The Roman Catholic Church is wrought with scandal from serial paedophilia to money laundering to criminal cover-ups from the smallest local parishes all the way to the Vatican. One thing can be said for absolute certainty, the church has scandalized the true Gospel of Jesus Christ for centuries.
However, in the midst of the ongoing scandals of the Roman Catholic Church, one thing has historically been steady–at least from an official standpoint. The Roman Catholic Church has “officially” always opposed homosexuality.
It makes one wonder, then, why Roman Catholic schools are employing open homosexuals–yet they act surprised when their gay employees announce their relationships and intent to marry their sodomite partners.
One anonymous gay Catholic school teacher, however, is speaking out pleading for changein a recent letter penned at the Calgary Herald.
Dear Superintendents, Principals, and Administrators,
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I am an employee with the Calgary Catholic School District. I choose not to reveal my identity. As you read forward, you will come to understand why. I am one voice, though I wholeheartedly know that statements in this letter will resonate and connect with others like me. In that sense, this letter carries with it an army of voices, all of which come from the disparaging shadows of our school hallways and classrooms. This letter is meant to address my feelings regarding certain actions taken, and ignored, by CCSD. As you continue to read forward, place yourself in the presence of God, for this is more than just a letter, this is my prayer of intercession.
I am a homosexual.
Sit with that word “homosexual” for a minute before moving forward.
I am also Catholic. I was raised Catholic and attended Catholic school. Though I was not hired as a religious education teacher, the subject of Catholicity is a topic that I address with my students daily. As a teacher with CCSD, and as a homosexual, my motives for continuing to stay with CCSD are often questioned. How can I be gay and work for a board that identifies “homosexuality” and “sin” as synonymous? It is easy to defend CCSD. I often do. During the span of my career with this board, I have taught and worked with many students who identify as gay, lesbian, bisexual and transgender. I hope that I can ease any tensions they feel about being Catholic and gay. It’s hard enough trying to be gay in Alberta, without the struggle of it compounded by being Catholic and understanding the relationship between my faith and who I am.
I firmly believe that our board is one of the best school boards in all of Canada, and should remain so. Recently, the difficulty that comes from defending our faith and our values has become exceptionally challenging.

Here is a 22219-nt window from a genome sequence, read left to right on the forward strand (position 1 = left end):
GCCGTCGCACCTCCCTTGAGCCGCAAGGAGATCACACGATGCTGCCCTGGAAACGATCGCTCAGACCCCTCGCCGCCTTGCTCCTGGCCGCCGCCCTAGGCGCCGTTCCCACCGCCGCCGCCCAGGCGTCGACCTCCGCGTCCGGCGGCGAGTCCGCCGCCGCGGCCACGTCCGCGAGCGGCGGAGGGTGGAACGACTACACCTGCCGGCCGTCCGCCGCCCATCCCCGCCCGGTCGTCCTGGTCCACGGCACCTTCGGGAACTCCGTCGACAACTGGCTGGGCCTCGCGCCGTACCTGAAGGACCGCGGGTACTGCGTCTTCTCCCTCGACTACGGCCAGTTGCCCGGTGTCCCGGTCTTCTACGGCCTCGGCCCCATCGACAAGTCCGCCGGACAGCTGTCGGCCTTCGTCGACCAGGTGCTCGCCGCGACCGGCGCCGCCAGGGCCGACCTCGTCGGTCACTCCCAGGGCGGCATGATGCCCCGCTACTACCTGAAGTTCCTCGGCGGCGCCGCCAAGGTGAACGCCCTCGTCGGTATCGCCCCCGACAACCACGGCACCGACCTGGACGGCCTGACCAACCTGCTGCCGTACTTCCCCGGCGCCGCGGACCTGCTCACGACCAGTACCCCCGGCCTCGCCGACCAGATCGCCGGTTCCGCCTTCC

The call to establish our value is here; it is now!
The word “covenant” is being thrown around the hallways and offices in our schools and in our buildings. There is a belief that a new document is coming down the chain, one that CCSD employees must sign and agree to. Though my eyes have never actually read this document, I have come to understand — from conversations with those who have read this covenant — that it reminds employees of the expectations in which Calgary Catholic employees must be mindful of, should they wish to continue their careers with our board. From what I have learned, it does not explicitly address homosexuality, though it is implied through its verbiage that if an employee is found to be gay, actions to remove this employee from the board may be justified. I want to challenge CCSD to publicly address this covenant, and if there is truth to what I have claimed, retract this document. If we wish to be taken seriously as Catholic educators, we must lead by example, and celebrate inclusivity, as Jesus did, and as he called for us to do.
As a Catholic teacher, I am called to celebrate and to strengthen my faith, and to teach children to do the same. Love. Kindness. Mercy. Forgiveness. Humility. Righteousness. Faithfulness. These are the attributes I attempt to instil in my students. Your actions regarding employees who identify as being part of the LGBTQ community directly contradict the very teachings and messages that come from what it means to truly be Catholic. If you wish to be relevant, it is time to change. You are missing out on a golden opportunity to reaffirm the importance of Catholic education.
Stories of former employees who feel as if they have been pushed out of our board because they identify as LGBTQ are ones that I have heard for years. The each identify an injustice. On a personal note, I know of four former employees who all felt pushed out of our board because they identify as LGBTQ. Recently, CCSD was given an opportunity to address one of these latest stories, and instead of speaking about how you support employees who identify as LGBTQ (which you do not), your statement only addressed supports made for students.
Shame on all of us.
If you were to die today, where would you go? Heaven? Hell? Not sure?